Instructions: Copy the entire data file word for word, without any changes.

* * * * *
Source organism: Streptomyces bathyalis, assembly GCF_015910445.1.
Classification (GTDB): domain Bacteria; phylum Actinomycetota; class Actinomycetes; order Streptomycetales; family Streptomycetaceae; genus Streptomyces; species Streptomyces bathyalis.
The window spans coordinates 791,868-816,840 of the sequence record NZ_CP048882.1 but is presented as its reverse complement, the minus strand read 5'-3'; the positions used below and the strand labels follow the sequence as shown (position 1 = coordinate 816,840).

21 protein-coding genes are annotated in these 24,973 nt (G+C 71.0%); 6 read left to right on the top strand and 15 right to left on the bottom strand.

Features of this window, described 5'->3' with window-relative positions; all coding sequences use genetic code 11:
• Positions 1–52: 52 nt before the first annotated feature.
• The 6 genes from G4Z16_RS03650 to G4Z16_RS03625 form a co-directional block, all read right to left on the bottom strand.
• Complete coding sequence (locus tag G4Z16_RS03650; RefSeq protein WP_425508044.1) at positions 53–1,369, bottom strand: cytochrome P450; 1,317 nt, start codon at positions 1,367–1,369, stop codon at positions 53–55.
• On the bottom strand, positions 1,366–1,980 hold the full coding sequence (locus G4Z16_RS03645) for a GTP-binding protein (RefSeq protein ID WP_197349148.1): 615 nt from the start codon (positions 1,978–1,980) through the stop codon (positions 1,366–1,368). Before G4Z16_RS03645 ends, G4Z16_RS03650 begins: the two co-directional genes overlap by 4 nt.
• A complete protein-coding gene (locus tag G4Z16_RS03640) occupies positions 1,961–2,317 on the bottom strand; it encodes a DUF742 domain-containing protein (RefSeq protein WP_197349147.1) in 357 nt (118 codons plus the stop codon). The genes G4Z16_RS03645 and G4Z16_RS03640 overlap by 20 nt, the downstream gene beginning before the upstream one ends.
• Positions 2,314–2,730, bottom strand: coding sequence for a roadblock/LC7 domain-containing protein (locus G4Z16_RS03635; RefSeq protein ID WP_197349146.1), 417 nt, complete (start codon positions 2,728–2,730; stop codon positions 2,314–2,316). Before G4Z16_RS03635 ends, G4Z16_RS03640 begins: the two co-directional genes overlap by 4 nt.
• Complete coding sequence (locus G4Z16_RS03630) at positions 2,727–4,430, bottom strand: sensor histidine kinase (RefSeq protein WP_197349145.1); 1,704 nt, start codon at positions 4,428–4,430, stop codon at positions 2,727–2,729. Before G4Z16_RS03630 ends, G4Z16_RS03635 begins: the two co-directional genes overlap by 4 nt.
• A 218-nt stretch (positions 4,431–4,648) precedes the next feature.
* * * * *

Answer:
Source organism: Streptomyces bathyalis, assembly GCF_015910445.1.
Classification (GTDB): domain Bacteria; phylum Actinomycetota; class Actinomycetes; order Streptomycetales; family Streptomycetaceae; genus Streptomyces; species Streptomyces bathyalis.
The window spans coordinates 791,868-816,840 of the sequence record NZ_CP048882.1 but is presented as its reverse complement, the minus strand read 5'-3'; the positions used below and the strand labels follow the sequence as shown (position 1 = coordinate 816,840).

21 protein-coding genes are annotated in these 24,973 nt (G+C 71.0%); 6 read left to right on the top strand and 15 right to left on the bottom strand.

Features of this window, described 5'->3' with window-relative positions; all coding sequences use genetic code 11:
• Positions 1–52: 52 nt before the first annotated feature.
• The 6 genes from G4Z16_RS03650 to G4Z16_RS03625 form a co-directional block, all read right to left on the bottom strand.
• Complete coding sequence (locus tag G4Z16_RS03650; RefSeq protein WP_425508044.1) at positions 53–1,369, bottom strand: cytochrome P450; 1,317 nt, start codon at positions 1,367–1,369, stop codon at positions 53–55.
• On the bottom strand, positions 1,366–1,980 hold the full coding sequence (locus G4Z16_RS03645) for a GTP-binding protein (RefSeq protein ID WP_197349148.1): 615 nt from the start codon (positions 1,978–1,980) through the stop codon (positions 1,366–1,368). Before G4Z16_RS03645 ends, G4Z16_RS03650 begins: the two co-directional genes overlap by 4 nt.
• A complete protein-coding gene (locus tag G4Z16_RS03640) occupies positions 1,961–2,317 on the bottom strand; it encodes a DUF742 domain-containing protein (RefSeq protein WP_197349147.1) in 357 nt (118 codons plus the stop codon). The genes G4Z16_RS03645 and G4Z16_RS03640 overlap by 20 nt, the downstream gene beginning before the upstream one ends.
• Positions 2,314–2,730, bottom strand: coding sequence for a roadblock/LC7 domain-containing protein (locus G4Z16_RS03635; RefSeq protein ID WP_197349146.1), 417 nt, complete (start codon positions 2,728–2,730; stop codon positions 2,314–2,316). Before G4Z16_RS03635 ends, G4Z16_RS03640 begins: the two co-directional genes overlap by 4 nt.
• Complete coding sequence (locus G4Z16_RS03630) at positions 2,727–4,430, bottom strand: sensor histidine kinase (RefSeq protein WP_197349145.1); 1,704 nt, start codon at positions 4,428–4,430, stop codon at positions 2,727–2,729. Before G4Z16_RS03630 ends, G4Z16_RS03635 begins: the two co-directional genes overlap by 4 nt.
• A 218-nt stretch (positions 4,431–4,648) precedes the next feature.